Robert Mueller, the director of the FBI testified in front of the House judiciary committee on Thursday, and like others before him, attempted to justify widespread domestic surveillance by pointing at all the terrorist activity it has and could have prevented. (All the while conveniently ignoring the fact that these tactics had little to do with successfully prevented terrorist attacks.)
He described how Khalid al-Midhar, one of the 9-11 hijackers, had called a Yemeni safe house from a phone in San Diego shortly before the attack – a phone call that would have been intercepted and acted upon, claimed Mueller, had today's surveillance system been in place.
Prevented 9/11? That's an interesting claim -- one that can't be easily disputed (or verified). But there's a couple of problems with Mueller's scenario. One, the FBI would have needed to "connect all the dots" beforehand, something that much easier said than done. Not having these dots connected allowed the Boston bombers to slip through
the surveillance net. This is not necessarily a failure. Exponentially increasing the amount of data turns surveillance into a search for a needle in a haystack -- and the FBI, NSA, et al seem to be mainly concerned that the haystack just isn't big enough.
Two, there's a good possibility that the FBI and NSA already had something like this in the works (if not actually operable) even before
the 9/11 attacks. The Big Picture points out that the NSA was already installing backdoors in the Windows operating system back in 1999
, and links to
a story detailing a DEA/NSA collaboration, which supposedly installed a domestic "call tracing program" at AT&T and Verizon in December of 2000
and which had been tracking calls from the US to various countries since the 1990's.
The government’s dependence on the phone industry, driven by the changes in technology and the Bush administration’s desire to expand surveillance capabilities inside the United States, has grown significantly since the Sept. 11 attacks. The N.S.A., though, wanted to extend its reach even earlier. In December 2000, agency officials wrote a transition report to the incoming Bush administration, saying the agency must become a “powerful, permanent presence” on the commercial communications network, a goal that they acknowledged would raise legal and privacy issues.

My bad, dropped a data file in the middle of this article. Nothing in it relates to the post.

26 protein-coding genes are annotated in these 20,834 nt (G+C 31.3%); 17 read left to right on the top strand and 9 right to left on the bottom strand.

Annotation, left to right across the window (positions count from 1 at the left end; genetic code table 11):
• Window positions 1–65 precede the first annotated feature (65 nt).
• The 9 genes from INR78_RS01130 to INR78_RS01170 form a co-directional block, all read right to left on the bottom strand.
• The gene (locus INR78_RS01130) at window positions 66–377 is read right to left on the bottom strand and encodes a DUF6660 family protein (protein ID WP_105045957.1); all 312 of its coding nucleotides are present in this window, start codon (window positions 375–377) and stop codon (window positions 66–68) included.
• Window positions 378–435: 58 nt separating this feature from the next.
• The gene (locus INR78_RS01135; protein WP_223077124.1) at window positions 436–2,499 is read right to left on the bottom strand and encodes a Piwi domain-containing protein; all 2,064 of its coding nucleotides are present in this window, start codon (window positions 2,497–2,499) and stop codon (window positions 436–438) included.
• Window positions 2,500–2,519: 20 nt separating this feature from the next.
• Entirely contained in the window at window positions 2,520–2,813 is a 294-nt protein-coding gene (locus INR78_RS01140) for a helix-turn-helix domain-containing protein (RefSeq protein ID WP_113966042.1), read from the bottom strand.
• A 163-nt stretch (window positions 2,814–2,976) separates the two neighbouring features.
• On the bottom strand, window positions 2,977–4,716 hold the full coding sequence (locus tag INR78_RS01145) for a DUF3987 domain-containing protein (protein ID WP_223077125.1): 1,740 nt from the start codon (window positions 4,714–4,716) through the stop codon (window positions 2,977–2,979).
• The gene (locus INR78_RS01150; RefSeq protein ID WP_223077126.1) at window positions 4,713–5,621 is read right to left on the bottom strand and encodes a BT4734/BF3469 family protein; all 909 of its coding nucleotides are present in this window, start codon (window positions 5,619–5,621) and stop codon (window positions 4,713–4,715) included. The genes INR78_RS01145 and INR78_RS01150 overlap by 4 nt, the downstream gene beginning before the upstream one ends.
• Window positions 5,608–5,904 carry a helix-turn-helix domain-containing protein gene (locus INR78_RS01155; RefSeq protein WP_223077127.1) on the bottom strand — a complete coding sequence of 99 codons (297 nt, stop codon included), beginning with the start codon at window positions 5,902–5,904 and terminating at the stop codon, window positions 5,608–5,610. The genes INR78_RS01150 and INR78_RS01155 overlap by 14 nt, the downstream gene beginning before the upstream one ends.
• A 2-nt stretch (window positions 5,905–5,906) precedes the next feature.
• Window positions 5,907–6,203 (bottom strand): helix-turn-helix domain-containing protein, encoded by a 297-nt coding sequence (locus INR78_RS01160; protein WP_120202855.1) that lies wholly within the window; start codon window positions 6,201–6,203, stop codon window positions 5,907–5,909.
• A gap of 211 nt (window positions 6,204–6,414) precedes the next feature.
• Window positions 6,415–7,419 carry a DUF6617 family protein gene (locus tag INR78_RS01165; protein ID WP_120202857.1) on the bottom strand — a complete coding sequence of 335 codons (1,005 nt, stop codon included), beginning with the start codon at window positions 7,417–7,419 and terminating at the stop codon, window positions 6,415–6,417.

In the drug-trafficking operation, the N.S.A. has been helping the Drug Enforcement Administration in collecting the phone records showing patterns of calls between the United States, Latin America and other drug-producing regions. The program dates to the 1990s, according to several government officials, but it appears to have expanded in recent years.
Officials say the government has not listened to the communications, but has instead used phone numbers and e-mail addresses to analyze links between people in the United States and overseas. Senior Justice Department officials in the Bush and Clinton administrations signed off on the operation, which uses broad administrative subpoenas but does not require court approval to demand the records...
In a separate program, N.S.A. officials met with the Qwest executives in February 2001 and asked for more access to their phone system for surveillance operations, according to people familiar with the episode. The company declined, expressing concerns that the request was illegal without a court order. The agency, those knowledgeable about the incident said, wanted to install monitoring equipment on Qwest’s “Class 5” switching facilities, which transmit the most localized calls. Limited international traffic also passes through the switches.
Other N.S.A. initiatives have stirred concerns among phone company workers. A lawsuit was filed in federal court in New Jersey challenging the agency’s wiretapping operations. It claims that in February 2001, just days before agency officials met with Qwest officials, the N.S.A. met with AT&T officials to discuss replicating a network center in Bedminster, N.J., to give the agency access to all the global phone and e-mail traffic that ran through it.
The same lawsuit accuses Verizon of setting up a dedicated fiber optic line from New Jersey to Quantico, Va., home to a large military base, allowing government officials to gain access to all communications flowing through the carrier’s operations center.
This certainly gives the appearance that someone, if not necessarily the FBI, would have had access to a great many phone records months before the 9/11 attacks